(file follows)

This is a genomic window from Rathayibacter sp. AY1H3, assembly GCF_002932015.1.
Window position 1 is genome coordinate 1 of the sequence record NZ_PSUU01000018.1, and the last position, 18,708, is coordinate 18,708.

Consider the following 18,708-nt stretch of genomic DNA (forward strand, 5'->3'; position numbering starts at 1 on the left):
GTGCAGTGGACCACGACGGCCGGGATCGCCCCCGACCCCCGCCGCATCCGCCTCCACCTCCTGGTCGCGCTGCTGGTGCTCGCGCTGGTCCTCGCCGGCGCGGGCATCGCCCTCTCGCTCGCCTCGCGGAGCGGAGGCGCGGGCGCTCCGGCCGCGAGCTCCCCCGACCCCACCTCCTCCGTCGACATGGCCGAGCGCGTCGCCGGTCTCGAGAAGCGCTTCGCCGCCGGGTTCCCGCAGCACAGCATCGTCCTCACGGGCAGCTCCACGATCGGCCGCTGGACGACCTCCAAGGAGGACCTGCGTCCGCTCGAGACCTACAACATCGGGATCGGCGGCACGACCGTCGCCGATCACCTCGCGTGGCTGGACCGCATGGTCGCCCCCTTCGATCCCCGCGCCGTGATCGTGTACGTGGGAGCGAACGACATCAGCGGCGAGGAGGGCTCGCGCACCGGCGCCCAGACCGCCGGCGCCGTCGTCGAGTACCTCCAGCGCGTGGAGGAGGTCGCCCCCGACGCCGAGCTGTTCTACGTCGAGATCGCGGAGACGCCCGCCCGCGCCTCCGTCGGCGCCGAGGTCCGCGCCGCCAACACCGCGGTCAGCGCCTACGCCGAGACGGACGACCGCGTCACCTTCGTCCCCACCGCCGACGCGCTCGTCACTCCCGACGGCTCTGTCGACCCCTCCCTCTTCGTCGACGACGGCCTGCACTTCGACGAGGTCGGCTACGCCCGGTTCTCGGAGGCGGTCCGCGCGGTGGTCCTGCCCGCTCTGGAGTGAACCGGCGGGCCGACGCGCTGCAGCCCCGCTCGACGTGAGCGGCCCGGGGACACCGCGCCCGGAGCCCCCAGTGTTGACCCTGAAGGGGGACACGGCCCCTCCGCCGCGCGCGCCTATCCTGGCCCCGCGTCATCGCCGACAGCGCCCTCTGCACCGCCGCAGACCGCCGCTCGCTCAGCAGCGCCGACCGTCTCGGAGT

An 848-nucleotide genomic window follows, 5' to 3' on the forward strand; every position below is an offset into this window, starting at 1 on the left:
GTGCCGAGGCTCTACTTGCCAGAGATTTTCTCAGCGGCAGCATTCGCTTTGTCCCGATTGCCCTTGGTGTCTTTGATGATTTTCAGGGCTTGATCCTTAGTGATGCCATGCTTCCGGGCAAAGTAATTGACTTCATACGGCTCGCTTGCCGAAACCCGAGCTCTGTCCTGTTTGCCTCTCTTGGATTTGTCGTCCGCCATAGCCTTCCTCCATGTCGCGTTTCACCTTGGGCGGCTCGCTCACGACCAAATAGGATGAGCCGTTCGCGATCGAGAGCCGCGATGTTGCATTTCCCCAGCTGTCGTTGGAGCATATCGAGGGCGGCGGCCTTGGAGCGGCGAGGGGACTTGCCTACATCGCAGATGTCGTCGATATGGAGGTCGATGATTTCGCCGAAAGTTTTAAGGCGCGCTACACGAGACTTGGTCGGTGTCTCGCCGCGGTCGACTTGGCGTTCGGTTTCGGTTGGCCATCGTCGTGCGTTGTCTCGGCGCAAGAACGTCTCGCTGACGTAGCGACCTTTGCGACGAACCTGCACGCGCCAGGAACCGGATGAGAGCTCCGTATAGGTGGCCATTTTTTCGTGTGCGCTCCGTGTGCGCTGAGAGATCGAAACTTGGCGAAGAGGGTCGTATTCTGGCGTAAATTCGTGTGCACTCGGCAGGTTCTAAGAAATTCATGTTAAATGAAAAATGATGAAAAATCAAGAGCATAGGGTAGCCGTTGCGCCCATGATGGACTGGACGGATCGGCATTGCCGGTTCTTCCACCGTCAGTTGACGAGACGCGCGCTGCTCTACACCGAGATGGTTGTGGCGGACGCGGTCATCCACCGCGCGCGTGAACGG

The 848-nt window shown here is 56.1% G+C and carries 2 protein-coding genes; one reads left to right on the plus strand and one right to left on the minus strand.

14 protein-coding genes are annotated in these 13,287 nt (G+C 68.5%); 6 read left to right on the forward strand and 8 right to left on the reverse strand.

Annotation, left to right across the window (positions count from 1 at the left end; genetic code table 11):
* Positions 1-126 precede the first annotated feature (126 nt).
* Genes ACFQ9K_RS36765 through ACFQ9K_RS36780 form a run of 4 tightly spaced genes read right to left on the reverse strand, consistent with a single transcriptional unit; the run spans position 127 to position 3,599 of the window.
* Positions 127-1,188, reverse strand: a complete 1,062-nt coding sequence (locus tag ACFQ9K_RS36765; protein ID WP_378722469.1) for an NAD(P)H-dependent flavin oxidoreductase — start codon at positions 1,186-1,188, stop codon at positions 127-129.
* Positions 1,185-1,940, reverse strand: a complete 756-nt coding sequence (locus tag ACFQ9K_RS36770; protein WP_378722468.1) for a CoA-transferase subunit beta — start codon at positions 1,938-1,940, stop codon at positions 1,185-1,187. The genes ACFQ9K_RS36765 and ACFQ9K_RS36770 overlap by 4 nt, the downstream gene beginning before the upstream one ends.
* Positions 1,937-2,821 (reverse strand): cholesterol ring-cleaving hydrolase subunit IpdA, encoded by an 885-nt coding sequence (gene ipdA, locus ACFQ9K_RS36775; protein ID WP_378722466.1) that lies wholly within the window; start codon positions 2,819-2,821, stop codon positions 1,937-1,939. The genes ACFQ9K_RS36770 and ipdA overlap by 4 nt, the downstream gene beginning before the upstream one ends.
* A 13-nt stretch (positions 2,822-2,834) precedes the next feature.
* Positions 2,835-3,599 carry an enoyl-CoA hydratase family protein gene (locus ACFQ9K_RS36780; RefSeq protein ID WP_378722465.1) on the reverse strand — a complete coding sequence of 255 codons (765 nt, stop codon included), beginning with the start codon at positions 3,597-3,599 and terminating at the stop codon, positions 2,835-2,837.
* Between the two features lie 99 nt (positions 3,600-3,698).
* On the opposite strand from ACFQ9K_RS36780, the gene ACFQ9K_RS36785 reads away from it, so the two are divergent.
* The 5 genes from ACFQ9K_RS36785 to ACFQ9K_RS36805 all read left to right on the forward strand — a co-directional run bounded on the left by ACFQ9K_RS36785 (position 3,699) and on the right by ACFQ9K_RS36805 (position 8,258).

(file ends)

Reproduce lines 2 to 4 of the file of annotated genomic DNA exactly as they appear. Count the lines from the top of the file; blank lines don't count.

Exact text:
Window position 1 is genome coordinate 1 of the sequence record NZ_PSUU01000018.1, and the last position, 18,708, is coordinate 18,708.

Consider the following 18,708-nt stretch of genomic DNA (forward strand, 5'->3'; position numbering starts at 1 on the left):
GTGCAGTGGACCACGACGGCCGGGATCGCCCCCGACCCCCGCCGCATCCGCCTCCACCTCCTGGTCGCGCTGCTGGTGCTCGCGCTGGTCCTCGCCGGCGCGGGCATCGCCCTCTCGCTCGCCTCGCGGAGCGGAGGCGCGGGCGCTCCGGCCGCGAGCTCCCCCGACCCCACCTCCTCCGTCGACATGGCCGAGCGCGTCGCCGGTCTCGAGAAGCGCTTCGCCGCCGGGTTCCCGCAGCACAGCATCGTCCTCACGGGCAGCTCCACGATCGGCCGCTGGACGACCTCCAAGGAGGACCTGCGTCCGCTCGAGACCTACAACATCGGGATCGGCGGCACGACCGTCGCCGATCACCTCGCGTGGCTGGACCGCATGGTCGCCCCCTTCGATCCCCGCGCCGTGATCGTGTACGTGGGAGCGAACGACATCAGCGGCGAGGAGGGCTCGCGCACCGGCGCCCAGACCGCCGGCGCCGTCGTCGAGTACCTCCAGCGCGTGGAGGAGGTCGCCCCCGACGCCGAGCTGTTCTACGTCGAGATCGCGGAGACGCCCGCCCGCGCCTCCGTCGGCGCCGAGGTCCGCGCCGCCAACACCGCGGTCAGCGCCTACGCCGAGACGGACGACCGCGTCACCTTCGTCCCCACCGCCGACGCGCTCGTCACTCCCGACGGCTCTGTCGACCCCTCCCTCTTCGTCGACGACGGCCTGCACTTCGACGAGGTCGGCTACGCCCGGTTCTCGGAGGCGGTCCGCGCGGTGGTCCTGCCCGCTCTGGAGTGAACCGGCGGGCCGACGCGCTGCAGCCCCGCTCGACGTGAGCGGCCCGGGGACACCGCGCCCGGAGCCCCCAGTGTTGACCCTGAAGGGGGACACGGCCCCTCCGCCGCGCGCGCCTATCCTGGCCCCGCGTCATCGCCGACAGCGCCCTCTGCACCGCCGCAGACCGCCGCTCGCTCAGCAGCGCCGACCGTCTCGGAGT